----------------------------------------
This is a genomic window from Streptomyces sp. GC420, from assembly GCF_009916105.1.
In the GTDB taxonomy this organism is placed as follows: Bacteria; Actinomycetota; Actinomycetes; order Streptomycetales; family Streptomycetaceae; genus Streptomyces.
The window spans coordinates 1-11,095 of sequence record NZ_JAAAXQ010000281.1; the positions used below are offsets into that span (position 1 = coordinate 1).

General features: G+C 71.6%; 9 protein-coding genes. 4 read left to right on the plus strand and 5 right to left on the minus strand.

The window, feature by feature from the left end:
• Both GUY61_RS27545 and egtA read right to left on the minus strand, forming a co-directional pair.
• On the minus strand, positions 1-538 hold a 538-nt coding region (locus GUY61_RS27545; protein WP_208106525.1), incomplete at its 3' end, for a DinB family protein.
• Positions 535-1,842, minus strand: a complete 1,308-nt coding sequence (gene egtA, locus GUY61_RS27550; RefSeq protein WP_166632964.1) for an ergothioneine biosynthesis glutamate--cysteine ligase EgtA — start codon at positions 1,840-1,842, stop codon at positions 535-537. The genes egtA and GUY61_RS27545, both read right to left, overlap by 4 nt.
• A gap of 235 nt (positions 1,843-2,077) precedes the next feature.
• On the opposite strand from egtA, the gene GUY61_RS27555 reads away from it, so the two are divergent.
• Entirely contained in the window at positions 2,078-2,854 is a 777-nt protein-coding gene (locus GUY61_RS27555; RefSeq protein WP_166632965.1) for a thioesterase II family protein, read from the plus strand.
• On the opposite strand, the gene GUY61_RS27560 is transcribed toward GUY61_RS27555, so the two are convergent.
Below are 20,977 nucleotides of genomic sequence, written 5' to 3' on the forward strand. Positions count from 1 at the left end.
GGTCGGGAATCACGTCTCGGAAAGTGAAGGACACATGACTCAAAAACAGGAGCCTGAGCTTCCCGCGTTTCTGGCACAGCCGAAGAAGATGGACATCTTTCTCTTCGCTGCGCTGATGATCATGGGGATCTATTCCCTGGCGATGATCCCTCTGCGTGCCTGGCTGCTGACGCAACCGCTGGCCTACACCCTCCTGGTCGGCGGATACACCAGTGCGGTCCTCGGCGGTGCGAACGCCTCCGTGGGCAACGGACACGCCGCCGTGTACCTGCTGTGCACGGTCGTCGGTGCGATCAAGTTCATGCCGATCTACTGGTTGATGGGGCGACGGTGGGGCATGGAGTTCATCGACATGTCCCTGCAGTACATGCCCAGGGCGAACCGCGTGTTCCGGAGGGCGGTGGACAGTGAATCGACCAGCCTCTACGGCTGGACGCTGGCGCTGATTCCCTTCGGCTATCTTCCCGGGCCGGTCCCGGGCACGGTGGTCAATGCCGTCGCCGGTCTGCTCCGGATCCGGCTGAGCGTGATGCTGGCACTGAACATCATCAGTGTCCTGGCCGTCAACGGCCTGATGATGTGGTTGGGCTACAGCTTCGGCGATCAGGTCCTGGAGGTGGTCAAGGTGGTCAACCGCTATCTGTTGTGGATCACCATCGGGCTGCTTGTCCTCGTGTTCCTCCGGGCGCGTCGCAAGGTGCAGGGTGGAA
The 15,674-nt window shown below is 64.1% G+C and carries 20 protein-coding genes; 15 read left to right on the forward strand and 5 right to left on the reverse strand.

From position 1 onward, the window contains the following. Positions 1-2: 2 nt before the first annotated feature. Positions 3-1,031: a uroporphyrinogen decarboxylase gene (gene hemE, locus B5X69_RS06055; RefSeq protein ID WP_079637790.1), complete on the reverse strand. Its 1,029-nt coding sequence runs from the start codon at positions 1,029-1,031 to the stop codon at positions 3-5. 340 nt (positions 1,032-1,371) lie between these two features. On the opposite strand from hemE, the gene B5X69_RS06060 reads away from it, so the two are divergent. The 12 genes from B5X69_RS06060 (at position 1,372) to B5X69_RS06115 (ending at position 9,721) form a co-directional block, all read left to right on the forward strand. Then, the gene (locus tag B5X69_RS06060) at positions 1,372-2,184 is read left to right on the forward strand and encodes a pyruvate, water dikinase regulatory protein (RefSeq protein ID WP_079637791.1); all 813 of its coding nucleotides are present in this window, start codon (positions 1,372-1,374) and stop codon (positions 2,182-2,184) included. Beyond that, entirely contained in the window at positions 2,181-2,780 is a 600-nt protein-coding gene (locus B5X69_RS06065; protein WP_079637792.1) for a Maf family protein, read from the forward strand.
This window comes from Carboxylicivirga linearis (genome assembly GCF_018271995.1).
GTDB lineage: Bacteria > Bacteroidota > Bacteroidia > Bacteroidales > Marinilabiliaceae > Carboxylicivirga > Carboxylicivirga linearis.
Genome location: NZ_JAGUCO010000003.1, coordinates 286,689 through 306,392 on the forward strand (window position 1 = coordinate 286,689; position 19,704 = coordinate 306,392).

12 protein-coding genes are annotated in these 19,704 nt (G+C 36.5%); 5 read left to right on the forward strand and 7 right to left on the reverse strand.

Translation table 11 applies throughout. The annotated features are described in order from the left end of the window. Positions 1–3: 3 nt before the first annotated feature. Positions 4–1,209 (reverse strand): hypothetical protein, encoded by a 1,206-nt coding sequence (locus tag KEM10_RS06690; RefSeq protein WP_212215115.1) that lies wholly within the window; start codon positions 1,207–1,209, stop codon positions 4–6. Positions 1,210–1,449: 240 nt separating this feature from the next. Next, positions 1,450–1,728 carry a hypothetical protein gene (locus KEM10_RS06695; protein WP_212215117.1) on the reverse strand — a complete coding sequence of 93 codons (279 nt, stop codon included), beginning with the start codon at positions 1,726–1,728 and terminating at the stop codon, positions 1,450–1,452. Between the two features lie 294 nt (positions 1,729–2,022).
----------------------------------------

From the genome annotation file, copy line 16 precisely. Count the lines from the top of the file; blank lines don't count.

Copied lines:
From position 1 onward, the window contains the following. Positions 1-2: 2 nt before the first annotated feature. Positions 3-1,031: a uroporphyrinogen decarboxylase gene (gene hemE, locus B5X69_RS06055; RefSeq protein ID WP_079637790.1), complete on the reverse strand. Its 1,029-nt coding sequence runs from the start codon at positions 1,029-1,031 to the stop codon at positions 3-5. 340 nt (positions 1,032-1,371) lie between these two features. On the opposite strand from hemE, the gene B5X69_RS06060 reads away from it, so the two are divergent. The 12 genes from B5X69_RS06060 (at position 1,372) to B5X69_RS06115 (ending at position 9,721) form a co-directional block, all read left to right on the forward strand. Then, the gene (locus tag B5X69_RS06060) at positions 1,372-2,184 is read left to right on the forward strand and encodes a pyruvate, water dikinase regulatory protein (RefSeq protein ID WP_079637791.1); all 813 of its coding nucleotides are present in this window, start codon (positions 1,372-1,374) and stop codon (positions 2,182-2,184) included. Beyond that, entirely contained in the window at positions 2,181-2,780 is a 600-nt protein-coding gene (locus B5X69_RS06065; protein WP_079637792.1) for a Maf family protein, read from the forward strand.